Leo Parker was the proud owner of a big, beefy baritone sax tone and a fluent technique that struck a great match between the gritty, down-home feeling of R&B and the advanced harmonies of bebop. At first, he studied alto in high school, even recording with Coleman Hawkins' early bebop band at age 18 on that instrument in 1944.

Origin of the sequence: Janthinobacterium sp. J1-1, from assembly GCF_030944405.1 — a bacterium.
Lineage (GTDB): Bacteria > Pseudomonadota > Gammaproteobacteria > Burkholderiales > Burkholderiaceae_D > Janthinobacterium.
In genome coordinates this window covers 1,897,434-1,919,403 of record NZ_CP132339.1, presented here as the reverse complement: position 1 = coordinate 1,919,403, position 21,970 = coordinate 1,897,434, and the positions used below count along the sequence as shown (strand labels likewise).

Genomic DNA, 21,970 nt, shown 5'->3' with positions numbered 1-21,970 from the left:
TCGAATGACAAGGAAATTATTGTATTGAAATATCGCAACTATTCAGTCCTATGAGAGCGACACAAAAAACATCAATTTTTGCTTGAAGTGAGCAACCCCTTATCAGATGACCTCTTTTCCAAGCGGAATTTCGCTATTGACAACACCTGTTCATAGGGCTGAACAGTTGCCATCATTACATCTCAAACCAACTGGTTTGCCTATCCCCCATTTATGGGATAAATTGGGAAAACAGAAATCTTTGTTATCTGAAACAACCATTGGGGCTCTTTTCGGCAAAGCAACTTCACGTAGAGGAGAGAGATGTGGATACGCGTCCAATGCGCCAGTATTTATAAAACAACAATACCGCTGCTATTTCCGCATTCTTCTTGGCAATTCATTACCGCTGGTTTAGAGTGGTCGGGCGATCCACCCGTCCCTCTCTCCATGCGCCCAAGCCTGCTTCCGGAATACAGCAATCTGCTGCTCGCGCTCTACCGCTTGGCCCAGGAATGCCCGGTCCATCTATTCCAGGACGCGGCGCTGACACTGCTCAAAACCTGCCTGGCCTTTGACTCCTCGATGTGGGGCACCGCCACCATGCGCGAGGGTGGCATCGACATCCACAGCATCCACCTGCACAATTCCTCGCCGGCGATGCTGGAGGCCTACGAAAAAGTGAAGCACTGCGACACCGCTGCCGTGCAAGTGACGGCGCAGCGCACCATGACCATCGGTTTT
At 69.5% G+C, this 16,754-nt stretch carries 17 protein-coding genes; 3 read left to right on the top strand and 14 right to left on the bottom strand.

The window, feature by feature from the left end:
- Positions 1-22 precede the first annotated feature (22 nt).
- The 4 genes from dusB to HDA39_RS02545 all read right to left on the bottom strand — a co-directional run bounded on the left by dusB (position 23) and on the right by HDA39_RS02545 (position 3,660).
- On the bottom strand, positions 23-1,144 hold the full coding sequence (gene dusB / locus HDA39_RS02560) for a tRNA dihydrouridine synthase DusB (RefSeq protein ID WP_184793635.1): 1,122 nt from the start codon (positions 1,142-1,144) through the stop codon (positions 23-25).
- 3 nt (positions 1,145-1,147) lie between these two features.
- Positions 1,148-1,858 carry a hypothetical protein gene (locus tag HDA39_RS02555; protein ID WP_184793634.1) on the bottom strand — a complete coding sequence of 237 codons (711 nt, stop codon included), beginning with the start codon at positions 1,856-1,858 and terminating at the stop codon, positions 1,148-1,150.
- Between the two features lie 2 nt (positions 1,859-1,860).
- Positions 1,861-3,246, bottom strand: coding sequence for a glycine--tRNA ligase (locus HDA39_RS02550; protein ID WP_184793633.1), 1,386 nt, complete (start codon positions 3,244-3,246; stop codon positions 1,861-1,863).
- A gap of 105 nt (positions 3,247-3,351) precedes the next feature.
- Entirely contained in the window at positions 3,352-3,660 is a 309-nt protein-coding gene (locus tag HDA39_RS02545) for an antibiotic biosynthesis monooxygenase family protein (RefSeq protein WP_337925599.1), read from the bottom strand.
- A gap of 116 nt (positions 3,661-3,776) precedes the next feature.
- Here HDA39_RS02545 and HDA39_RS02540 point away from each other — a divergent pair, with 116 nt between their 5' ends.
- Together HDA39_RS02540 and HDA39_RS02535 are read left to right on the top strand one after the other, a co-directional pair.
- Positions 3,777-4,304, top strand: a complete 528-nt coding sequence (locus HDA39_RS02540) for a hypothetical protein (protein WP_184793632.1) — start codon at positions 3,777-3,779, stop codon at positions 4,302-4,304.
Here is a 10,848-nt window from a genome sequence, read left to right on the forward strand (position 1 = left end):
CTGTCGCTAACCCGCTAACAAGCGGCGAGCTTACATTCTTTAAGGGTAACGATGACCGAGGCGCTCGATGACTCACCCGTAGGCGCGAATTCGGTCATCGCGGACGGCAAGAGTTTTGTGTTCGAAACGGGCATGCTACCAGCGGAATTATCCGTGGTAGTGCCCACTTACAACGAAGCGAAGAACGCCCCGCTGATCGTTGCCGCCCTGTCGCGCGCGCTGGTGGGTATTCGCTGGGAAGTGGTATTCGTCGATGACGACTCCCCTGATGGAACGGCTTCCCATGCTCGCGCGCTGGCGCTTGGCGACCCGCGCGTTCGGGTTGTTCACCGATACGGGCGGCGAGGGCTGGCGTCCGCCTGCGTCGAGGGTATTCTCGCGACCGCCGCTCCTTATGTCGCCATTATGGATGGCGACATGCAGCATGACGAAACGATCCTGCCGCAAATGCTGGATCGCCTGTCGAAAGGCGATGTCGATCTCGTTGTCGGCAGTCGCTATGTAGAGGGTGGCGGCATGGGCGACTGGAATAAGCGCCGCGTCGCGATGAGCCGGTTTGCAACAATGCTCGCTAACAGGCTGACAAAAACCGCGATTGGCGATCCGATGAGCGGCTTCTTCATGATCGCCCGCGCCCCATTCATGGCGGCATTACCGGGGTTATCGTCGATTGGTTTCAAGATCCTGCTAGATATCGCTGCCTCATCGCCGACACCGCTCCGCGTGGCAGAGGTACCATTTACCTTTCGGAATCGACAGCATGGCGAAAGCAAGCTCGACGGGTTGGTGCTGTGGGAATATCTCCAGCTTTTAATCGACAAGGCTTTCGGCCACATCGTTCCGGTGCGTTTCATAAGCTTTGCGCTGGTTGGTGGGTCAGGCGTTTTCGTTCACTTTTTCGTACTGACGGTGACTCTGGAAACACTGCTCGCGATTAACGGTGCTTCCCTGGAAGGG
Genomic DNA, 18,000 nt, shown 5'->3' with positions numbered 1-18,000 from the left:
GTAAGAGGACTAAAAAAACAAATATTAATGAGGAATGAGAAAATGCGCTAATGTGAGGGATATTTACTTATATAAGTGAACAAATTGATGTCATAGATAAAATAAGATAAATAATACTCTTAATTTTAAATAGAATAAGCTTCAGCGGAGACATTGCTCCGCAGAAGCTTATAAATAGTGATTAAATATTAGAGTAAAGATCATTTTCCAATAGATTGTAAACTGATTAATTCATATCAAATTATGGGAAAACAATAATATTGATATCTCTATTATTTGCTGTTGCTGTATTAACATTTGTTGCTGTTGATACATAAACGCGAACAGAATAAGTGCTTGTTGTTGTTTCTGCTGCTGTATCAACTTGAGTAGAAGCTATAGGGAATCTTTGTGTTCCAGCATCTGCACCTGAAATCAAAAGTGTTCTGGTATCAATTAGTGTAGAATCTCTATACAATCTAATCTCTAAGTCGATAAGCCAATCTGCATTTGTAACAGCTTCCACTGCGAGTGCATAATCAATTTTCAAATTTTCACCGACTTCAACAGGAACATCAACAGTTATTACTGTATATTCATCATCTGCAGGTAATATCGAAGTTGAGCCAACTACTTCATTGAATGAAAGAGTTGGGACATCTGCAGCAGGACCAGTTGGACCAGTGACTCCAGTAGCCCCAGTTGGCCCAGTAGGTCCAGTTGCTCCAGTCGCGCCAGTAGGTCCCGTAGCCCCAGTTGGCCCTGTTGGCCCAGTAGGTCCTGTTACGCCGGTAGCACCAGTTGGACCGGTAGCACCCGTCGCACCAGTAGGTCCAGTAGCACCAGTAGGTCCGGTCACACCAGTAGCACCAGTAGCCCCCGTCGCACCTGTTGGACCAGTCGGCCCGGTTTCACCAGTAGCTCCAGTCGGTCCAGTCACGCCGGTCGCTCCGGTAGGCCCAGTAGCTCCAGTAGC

Parker was very active during the 1940s in several bebop bands, like the Billy Eckstine Band, breeding ground for a lot of upcoming jazz musicians. When Billy needed a baritone saxophone player in his band, he gave one to Leo Parker, nicknamed The Kid, who played the alto sax up to that time. Another story says that he took up the baritone to be not mixed up with his namesake Charlie Parker seems to be far-fetched. He became an excellent baritone player in the bands of Dizzy Gillespie and Sir Charles Thompson and combined fine bebop elements with rhythm and blues licks.
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